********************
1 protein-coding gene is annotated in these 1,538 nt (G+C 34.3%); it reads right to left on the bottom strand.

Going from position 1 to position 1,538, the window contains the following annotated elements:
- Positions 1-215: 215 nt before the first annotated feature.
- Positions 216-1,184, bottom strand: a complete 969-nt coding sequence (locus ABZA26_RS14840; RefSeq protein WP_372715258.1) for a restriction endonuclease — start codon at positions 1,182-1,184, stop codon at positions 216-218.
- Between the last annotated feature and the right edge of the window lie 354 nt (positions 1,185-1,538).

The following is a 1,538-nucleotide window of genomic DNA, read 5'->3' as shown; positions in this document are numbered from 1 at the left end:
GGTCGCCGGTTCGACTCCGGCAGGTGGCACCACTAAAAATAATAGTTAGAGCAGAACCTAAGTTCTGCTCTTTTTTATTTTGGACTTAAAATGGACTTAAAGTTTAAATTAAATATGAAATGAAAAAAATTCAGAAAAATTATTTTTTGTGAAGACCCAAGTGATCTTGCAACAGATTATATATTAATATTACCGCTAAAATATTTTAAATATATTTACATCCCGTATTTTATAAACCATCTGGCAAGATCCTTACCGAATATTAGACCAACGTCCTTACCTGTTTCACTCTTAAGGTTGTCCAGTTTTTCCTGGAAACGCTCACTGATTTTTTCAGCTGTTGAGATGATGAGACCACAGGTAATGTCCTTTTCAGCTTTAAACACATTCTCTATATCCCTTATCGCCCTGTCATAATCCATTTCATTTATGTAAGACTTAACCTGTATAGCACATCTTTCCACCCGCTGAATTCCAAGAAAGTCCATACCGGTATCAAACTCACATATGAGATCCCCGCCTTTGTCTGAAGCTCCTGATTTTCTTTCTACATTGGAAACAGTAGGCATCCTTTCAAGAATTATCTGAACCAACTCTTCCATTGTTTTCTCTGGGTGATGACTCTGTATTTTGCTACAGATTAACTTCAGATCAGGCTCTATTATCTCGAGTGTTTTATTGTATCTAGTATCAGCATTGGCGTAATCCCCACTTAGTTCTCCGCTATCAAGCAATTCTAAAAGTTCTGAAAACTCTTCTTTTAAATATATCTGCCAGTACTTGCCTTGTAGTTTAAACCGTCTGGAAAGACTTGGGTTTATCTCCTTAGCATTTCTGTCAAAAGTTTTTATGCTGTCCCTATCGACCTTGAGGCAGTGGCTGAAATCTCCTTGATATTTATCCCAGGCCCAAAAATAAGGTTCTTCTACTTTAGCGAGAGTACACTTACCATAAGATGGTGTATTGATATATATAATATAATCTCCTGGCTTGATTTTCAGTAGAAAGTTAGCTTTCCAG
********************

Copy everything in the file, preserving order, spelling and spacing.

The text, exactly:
1 protein-coding gene is annotated in these 1,538 nt (G+C 34.3%); it reads right to left on the bottom strand.

Going from position 1 to position 1,538, the window contains the following annotated elements:
- Positions 1-215: 215 nt before the first annotated feature.
- Positions 216-1,184, bottom strand: a complete 969-nt coding sequence (locus ABZA26_RS14840; RefSeq protein WP_372715258.1) for a restriction endonuclease — start codon at positions 1,182-1,184, stop codon at positions 216-218.
- Between the last annotated feature and the right edge of the window lie 354 nt (positions 1,185-1,538).

The following is a 1,538-nucleotide window of genomic DNA, read 5'->3' as shown; positions in this document are numbered from 1 at the left end:
GGTCGCCGGTTCGACTCCGGCAGGTGGCACCACTAAAAATAATAGTTAGAGCAGAACCTAAGTTCTGCTCTTTTTTATTTTGGACTTAAAATGGACTTAAAGTTTAAATTAAATATGAAATGAAAAAAATTCAGAAAAATTATTTTTTGTGAAGACCCAAGTGATCTTGCAACAGATTATATATTAATATTACCGCTAAAATATTTTAAATATATTTACATCCCGTATTTTATAAACCATCTGGCAAGATCCTTACCGAATATTAGACCAACGTCCTTACCTGTTTCACTCTTAAGGTTGTCCAGTTTTTCCTGGAAACGCTCACTGATTTTTTCAGCTGTTGAGATGATGAGACCACAGGTAATGTCCTTTTCAGCTTTAAACACATTCTCTATATCCCTTATCGCCCTGTCATAATCCATTTCATTTATGTAAGACTTAACCTGTATAGCACATCTTTCCACCCGCTGAATTCCAAGAAAGTCCATACCGGTATCAAACTCACATATGAGATCCCCGCCTTTGTCTGAAGCTCCTGATTTTCTTTCTACATTGGAAACAGTAGGCATCCTTTCAAGAATTATCTGAACCAACTCTTCCATTGTTTTCTCTGGGTGATGACTCTGTATTTTGCTACAGATTAACTTCAGATCAGGCTCTATTATCTCGAGTGTTTTATTGTATCTAGTATCAGCATTGGCGTAATCCCCACTTAGTTCTCCGCTATCAAGCAATTCTAAAAGTTCTGAAAACTCTTCTTTTAAATATATCTGCCAGTACTTGCCTTGTAGTTTAAACCGTCTGGAAAGACTTGGGTTTATCTCCTTAGCATTTCTGTCAAAAGTTTTTATGCTGTCCCTATCGACCTTGAGGCAGTGGCTGAAATCTCCTTGATATTTATCCCAGGCCCAAAAATAAGGTTCTTCTACTTTAGCGAGAGTACACTTACCATAAGATGGTGTATTGATATATATAATATAATCTCCTGGCTTGATTTTCAGTAGAAAGTTAGCTTTCCAG